A study appearing in the American Stroke Association journal Stroke, indicates that the family risk of stroke and myocardial infarction (MI) may be linked to cerebrovascular and cardiovascular risk factors. During the study, researchers report that via the Reasons for Geographic and Racial Differences in Stroke (REGARDS) cohort, they assessed a cross-sectional association between the stratified log-rank family score for stroke and MI prevalent risk factors.
The study’s results suggest that patients in the fourth quartile of stratified log-rank family scores for stroke exhibited a greater probability than patients in the first quartile of suffering from prevalent risk factors including hypertension, left ventricular hypertrophy, diabetes, and atrial fibrillation (AF). According to researchers, these results were also reflected in the fourth quartile of stratified log-rank family scores for MI, indicating a greater probability of hypertension and diabetes compared to patients in the first quartile. Researchers add that unlike stroke, family risk for MI was linked to dyslipidemia and obesity.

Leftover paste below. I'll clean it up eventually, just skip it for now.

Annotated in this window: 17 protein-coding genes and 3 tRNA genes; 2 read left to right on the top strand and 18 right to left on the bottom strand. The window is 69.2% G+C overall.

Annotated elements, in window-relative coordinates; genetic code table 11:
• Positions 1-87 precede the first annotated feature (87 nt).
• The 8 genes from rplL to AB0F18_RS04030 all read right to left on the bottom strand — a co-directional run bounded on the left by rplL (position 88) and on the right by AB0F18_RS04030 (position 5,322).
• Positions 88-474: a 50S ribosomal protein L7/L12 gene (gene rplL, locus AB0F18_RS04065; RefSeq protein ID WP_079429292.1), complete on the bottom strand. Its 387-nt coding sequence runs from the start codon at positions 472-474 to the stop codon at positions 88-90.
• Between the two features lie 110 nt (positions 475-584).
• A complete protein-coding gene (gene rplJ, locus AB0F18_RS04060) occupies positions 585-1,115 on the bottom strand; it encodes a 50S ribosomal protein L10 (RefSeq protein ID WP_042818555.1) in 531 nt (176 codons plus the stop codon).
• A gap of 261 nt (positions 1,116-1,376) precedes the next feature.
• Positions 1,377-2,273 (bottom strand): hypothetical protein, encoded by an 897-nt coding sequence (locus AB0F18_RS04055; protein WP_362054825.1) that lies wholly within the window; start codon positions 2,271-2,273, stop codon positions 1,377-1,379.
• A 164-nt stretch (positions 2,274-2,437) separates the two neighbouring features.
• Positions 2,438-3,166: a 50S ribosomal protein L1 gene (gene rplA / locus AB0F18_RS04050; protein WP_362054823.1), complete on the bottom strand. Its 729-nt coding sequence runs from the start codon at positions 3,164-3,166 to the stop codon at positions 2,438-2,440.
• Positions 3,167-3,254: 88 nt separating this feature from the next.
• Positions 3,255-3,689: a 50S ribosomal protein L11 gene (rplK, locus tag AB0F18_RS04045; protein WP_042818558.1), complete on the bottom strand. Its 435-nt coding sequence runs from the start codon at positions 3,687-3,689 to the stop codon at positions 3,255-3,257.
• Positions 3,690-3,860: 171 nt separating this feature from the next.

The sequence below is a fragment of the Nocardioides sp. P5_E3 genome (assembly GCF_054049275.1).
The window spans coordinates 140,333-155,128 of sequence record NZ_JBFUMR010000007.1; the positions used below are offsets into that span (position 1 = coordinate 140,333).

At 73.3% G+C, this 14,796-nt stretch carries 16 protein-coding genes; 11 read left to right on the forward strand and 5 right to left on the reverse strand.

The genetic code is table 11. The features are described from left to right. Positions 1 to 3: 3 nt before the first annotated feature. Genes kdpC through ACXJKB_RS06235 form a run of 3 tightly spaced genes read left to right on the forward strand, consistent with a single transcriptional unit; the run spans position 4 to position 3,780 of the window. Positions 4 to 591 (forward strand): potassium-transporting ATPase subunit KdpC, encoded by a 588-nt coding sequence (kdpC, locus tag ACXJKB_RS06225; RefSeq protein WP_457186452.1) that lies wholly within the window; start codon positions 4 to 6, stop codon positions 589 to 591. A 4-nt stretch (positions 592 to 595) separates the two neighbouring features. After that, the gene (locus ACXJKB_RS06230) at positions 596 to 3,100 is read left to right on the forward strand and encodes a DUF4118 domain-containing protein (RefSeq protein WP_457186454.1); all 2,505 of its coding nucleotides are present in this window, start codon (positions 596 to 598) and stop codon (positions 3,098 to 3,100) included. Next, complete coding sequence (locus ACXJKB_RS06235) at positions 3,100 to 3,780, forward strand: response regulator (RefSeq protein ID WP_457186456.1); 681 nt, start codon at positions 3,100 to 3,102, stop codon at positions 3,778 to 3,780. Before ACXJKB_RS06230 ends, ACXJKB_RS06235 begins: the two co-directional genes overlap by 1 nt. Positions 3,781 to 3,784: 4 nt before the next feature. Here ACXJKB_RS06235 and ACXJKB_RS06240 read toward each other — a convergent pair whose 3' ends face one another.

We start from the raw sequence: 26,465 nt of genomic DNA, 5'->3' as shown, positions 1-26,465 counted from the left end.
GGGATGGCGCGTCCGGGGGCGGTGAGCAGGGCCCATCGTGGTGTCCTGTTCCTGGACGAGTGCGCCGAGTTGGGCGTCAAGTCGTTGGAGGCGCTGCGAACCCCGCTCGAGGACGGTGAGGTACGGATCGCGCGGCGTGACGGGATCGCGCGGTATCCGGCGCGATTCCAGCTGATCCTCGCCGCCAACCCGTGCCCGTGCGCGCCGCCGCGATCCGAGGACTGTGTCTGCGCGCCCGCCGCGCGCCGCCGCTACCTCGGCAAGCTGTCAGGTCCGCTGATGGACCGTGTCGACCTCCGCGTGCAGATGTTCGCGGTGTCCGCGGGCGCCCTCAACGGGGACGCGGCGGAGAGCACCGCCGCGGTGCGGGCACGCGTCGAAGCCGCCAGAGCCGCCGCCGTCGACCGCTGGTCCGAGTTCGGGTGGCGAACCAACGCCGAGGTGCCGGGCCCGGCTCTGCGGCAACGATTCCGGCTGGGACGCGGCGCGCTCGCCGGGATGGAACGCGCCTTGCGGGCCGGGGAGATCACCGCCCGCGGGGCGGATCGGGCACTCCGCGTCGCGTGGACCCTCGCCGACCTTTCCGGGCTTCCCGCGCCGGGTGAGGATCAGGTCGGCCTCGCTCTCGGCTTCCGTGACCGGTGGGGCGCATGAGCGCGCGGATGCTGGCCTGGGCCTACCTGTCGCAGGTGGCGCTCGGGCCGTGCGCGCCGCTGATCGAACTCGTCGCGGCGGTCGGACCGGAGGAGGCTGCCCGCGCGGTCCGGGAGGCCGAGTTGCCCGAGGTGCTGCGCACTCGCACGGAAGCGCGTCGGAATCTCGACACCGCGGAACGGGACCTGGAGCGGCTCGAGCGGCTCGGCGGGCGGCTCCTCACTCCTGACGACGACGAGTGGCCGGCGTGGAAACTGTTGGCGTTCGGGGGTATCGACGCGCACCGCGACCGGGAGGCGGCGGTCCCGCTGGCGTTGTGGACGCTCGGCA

The results go on to report that the combination of family risk for stroke and MI translates into a significant association with the majority of risk factors linked to each of the disease. Researchers suggest that the future implementation of family history and genetic studies designed to separate non-specific contributions of intermediate phenotypes from specific contributions to the disease phenotype, may provide a better understanding of transmission for the disorders.